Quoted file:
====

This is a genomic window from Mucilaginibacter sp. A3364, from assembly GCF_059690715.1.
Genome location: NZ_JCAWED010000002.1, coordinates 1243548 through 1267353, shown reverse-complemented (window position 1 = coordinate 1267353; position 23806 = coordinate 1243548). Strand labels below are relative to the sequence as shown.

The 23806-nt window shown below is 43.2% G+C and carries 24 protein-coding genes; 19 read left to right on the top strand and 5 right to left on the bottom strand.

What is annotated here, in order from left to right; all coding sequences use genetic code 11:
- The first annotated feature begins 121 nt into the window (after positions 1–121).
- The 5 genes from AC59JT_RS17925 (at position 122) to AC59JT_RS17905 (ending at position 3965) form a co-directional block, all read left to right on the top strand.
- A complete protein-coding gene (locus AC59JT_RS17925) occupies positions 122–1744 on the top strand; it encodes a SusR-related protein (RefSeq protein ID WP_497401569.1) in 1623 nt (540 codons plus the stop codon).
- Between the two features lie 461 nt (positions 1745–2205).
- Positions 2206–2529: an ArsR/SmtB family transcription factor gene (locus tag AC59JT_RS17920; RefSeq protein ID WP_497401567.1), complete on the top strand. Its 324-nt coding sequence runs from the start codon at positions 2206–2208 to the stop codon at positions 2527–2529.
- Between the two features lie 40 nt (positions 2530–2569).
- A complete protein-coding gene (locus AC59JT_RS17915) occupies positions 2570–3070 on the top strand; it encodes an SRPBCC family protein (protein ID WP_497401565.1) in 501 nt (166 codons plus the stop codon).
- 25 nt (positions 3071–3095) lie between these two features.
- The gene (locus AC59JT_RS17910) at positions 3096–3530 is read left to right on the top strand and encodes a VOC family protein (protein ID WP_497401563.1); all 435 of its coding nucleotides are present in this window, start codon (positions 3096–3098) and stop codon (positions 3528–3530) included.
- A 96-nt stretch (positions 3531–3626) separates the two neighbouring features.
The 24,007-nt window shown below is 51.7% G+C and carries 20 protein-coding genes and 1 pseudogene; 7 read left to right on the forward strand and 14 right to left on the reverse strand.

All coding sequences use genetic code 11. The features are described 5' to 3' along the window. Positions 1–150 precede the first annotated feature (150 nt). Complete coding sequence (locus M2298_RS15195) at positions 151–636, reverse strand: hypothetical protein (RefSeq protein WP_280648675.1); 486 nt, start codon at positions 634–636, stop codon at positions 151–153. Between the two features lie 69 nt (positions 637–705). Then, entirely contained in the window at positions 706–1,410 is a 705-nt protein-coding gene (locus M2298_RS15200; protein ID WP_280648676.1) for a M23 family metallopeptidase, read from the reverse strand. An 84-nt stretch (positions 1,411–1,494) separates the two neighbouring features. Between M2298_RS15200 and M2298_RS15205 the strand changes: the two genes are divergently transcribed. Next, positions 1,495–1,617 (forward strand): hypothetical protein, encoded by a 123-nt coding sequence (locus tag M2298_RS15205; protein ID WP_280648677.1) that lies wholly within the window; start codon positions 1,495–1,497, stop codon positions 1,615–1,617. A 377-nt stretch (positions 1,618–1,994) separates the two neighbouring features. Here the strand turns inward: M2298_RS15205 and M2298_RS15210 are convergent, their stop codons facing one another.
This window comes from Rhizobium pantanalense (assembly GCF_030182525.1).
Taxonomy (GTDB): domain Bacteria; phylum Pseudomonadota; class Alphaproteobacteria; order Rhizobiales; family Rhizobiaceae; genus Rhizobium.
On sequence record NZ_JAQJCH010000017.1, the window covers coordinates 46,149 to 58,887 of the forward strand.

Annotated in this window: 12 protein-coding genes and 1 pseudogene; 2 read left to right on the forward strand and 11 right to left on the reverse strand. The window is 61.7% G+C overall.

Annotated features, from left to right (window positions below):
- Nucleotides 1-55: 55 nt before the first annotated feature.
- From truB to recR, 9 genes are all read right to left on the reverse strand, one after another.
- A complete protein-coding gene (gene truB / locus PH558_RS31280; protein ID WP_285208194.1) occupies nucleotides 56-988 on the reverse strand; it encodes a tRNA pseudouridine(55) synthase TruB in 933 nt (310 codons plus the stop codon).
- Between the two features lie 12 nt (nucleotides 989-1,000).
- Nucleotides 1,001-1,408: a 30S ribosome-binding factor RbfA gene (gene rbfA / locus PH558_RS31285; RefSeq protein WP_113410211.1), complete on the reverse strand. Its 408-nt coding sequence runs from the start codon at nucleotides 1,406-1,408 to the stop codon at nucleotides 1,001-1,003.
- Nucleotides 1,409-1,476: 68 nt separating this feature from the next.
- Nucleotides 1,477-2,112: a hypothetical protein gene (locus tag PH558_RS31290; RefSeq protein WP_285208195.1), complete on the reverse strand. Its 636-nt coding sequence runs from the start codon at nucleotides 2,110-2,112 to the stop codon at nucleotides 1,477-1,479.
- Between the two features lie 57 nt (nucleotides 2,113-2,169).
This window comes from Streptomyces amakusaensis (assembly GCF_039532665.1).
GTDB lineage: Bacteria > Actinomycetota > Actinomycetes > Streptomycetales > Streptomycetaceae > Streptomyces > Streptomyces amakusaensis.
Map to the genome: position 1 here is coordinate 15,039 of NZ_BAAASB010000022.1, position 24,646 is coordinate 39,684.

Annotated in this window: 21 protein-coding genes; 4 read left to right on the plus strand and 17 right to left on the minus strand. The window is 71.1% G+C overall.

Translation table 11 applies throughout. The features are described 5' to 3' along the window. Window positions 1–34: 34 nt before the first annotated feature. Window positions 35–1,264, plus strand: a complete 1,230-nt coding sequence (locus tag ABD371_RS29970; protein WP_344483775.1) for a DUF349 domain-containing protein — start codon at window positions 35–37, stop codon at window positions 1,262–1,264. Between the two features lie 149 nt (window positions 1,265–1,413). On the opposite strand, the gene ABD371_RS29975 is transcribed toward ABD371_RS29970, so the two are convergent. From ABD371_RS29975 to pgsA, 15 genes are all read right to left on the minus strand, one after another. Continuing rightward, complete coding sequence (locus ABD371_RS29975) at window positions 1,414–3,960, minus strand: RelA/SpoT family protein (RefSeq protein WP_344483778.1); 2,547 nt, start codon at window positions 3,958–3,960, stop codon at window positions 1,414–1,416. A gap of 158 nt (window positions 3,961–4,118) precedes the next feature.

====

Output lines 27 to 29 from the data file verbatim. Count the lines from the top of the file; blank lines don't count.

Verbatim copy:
- Nucleotides 1,409-1,476: 68 nt separating this feature from the next.
- Nucleotides 1,477-2,112: a hypothetical protein gene (locus tag PH558_RS31290; RefSeq protein WP_285208195.1), complete on the reverse strand. Its 636-nt coding sequence runs from the start codon at nucleotides 2,110-2,112 to the stop codon at nucleotides 1,477-1,479.
- Between the two features lie 57 nt (nucleotides 2,113-2,169).